Providing lifesaving care during conflict

Monday, 14 Dec 2015
Since the end of 2014 Yemen has been in a period of increased unrest, with the country pushed to the brink of civil war.

The conflict has destroyed much of the country’s infrastructure including many health facilities. It has left the country with no clear government and has seriously affected its economy. More than 50% of people have lost their jobs, and with the increase in the cost of food and fuel, it has pushed most of the population to below the poverty line.

Despite the conflict, Options has been working with the Yamaan Foundation for Health and Social Development since April 2013, implementing a reproductive health voucher programme, covering a population of over 1 million people in the governorates of Lahj and Ibb.

The Director General for Health from Lahj said; “This is the first programme which I have seen which has a direct impact in my governorate, by assisting poor people to actually access health facilities”. 

Working through local NGOs the programme distributes vouchers to pregnant women and those with an unmet need for family planning. These vouchers are redeemable at over 113 public and private health facilities that have been quality assessed and recruited in the voucher programme. They provide access to a full range of safe motherhood services (including transport to and from the health care facility for delivery and accommodation for a companion) and to modern methods of family planning – particularly long acting and permanent methods (LAPM).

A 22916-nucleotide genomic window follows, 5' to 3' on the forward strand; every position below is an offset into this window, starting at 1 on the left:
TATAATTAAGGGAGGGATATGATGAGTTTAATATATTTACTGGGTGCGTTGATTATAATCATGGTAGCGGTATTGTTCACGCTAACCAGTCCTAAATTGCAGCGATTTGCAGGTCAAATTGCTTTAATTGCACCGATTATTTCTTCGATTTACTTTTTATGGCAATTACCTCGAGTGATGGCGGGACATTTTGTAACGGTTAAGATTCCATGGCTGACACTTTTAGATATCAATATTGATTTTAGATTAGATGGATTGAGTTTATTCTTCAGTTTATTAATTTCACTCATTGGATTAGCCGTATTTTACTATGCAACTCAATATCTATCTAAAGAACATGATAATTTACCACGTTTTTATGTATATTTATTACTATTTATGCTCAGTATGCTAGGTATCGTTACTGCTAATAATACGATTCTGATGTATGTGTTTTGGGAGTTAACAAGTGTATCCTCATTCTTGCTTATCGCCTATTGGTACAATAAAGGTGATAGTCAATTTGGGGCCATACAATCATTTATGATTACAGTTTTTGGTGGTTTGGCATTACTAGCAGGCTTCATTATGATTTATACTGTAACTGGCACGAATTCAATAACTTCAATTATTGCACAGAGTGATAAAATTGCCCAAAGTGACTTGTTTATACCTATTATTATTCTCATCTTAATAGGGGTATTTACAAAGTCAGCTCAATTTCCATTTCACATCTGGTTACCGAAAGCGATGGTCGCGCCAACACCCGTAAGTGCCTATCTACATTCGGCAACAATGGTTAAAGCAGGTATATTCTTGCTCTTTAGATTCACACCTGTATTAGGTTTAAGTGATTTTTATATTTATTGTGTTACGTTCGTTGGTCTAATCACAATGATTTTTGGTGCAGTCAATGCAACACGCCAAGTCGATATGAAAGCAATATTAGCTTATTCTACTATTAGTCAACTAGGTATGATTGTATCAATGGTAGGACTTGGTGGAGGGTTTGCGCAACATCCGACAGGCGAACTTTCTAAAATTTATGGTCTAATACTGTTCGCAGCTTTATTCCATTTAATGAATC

Health facilities that provide these services submit the vouchers to the programme administrators (Yamaan) who, once claims have been checked for validity, pay an agreed fee for each service provided.

The conflict has meant many of the health facilities in the area in which the voucher programme is operating have closed for extended periods in 2015 or been unable to access funds from the central government. However, women in need of emergency obstetric care have been able to use their voucher to travel to areas away from their communities which are still operating. The programme has continued to pay funds to the health facilities (both public can private) which has enabled them to continue providing services to clients and to invest in equipment and supplies which benefit not only reproductive health but the wider health system.

Dr Eman, Options’ Project Director, said; “If the voucher programme didn’t exist, poor women would not be able to afford the cost of services at a private facility, and many would die with due to complications at home.”

Income from the programme has also allowed the district and governorate health officers to continue to conduct monitoring visits and purchase contraceptive supplies to fill stock outs.

Up to May 2015, the voucher programme has enabled:

  • 25,513 antenatal visits
  • 2,531 caesarean sections
  • 18,037 safe deliveries

Find out more about the programme here.

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